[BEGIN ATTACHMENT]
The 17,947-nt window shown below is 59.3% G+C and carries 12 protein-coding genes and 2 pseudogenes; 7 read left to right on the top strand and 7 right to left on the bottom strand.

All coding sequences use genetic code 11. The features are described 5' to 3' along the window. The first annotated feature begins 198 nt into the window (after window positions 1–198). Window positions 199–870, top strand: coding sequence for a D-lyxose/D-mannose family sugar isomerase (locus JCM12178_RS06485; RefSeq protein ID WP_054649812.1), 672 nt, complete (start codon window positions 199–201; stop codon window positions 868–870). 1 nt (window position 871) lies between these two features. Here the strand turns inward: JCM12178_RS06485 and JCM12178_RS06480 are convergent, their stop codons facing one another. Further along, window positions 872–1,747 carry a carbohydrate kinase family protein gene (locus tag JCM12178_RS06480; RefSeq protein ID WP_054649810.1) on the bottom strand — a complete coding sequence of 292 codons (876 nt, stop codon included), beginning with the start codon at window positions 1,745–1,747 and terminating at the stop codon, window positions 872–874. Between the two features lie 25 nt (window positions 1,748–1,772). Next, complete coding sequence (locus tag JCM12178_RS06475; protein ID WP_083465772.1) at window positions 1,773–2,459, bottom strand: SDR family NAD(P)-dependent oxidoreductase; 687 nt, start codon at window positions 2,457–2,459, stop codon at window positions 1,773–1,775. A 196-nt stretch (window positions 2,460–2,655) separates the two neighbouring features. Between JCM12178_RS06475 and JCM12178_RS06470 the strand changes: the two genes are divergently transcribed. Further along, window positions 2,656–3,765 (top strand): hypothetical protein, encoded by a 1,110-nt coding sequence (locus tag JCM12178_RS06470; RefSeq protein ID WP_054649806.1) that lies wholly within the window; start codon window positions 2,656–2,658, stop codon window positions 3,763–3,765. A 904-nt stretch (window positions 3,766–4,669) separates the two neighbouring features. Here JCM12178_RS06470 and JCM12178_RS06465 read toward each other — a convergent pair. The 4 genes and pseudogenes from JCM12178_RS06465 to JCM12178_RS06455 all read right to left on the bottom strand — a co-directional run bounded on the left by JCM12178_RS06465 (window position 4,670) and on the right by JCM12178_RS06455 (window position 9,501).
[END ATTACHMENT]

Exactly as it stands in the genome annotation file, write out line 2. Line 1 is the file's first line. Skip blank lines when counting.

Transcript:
All coding sequences use genetic code 11. The features are described 5' to 3' along the window. The first annotated feature begins 198 nt into the window (after window positions 1–198). Window positions 199–870, top strand: coding sequence for a D-lyxose/D-mannose family sugar isomerase (locus JCM12178_RS06485; RefSeq protein ID WP_054649812.1), 672 nt, complete (start codon window positions 199–201; stop codon window positions 868–870). 1 nt (window position 871) lies between these two features. Here the strand turns inward: JCM12178_RS06485 and JCM12178_RS06480 are convergent, their stop codons facing one another. Further along, window positions 872–1,747 carry a carbohydrate kinase family protein gene (locus tag JCM12178_RS06480; RefSeq protein ID WP_054649810.1) on the bottom strand — a complete coding sequence of 292 codons (876 nt, stop codon included), beginning with the start codon at window positions 1,745–1,747 and terminating at the stop codon, window positions 872–874. Between the two features lie 25 nt (window positions 1,748–1,772). Next, complete coding sequence (locus tag JCM12178_RS06475; protein ID WP_083465772.1) at window positions 1,773–2,459, bottom strand: SDR family NAD(P)-dependent oxidoreductase; 687 nt, start codon at window positions 2,457–2,459, stop codon at window positions 1,773–1,775. A 196-nt stretch (window positions 2,460–2,655) separates the two neighbouring features. Between JCM12178_RS06475 and JCM12178_RS06470 the strand changes: the two genes are divergently transcribed. Further along, window positions 2,656–3,765 (top strand): hypothetical protein, encoded by a 1,110-nt coding sequence (locus tag JCM12178_RS06470; RefSeq protein ID WP_054649806.1) that lies wholly within the window; start codon window positions 2,656–2,658, stop codon window positions 3,763–3,765. A 904-nt stretch (window positions 3,766–4,669) separates the two neighbouring features. Here JCM12178_RS06470 and JCM12178_RS06465 read toward each other — a convergent pair. The 4 genes and pseudogenes from JCM12178_RS06465 to JCM12178_RS06455 all read right to left on the bottom strand — a co-directional run bounded on the left by JCM12178_RS06465 (window position 4,670) and on the right by JCM12178_RS06455 (window position 9,501).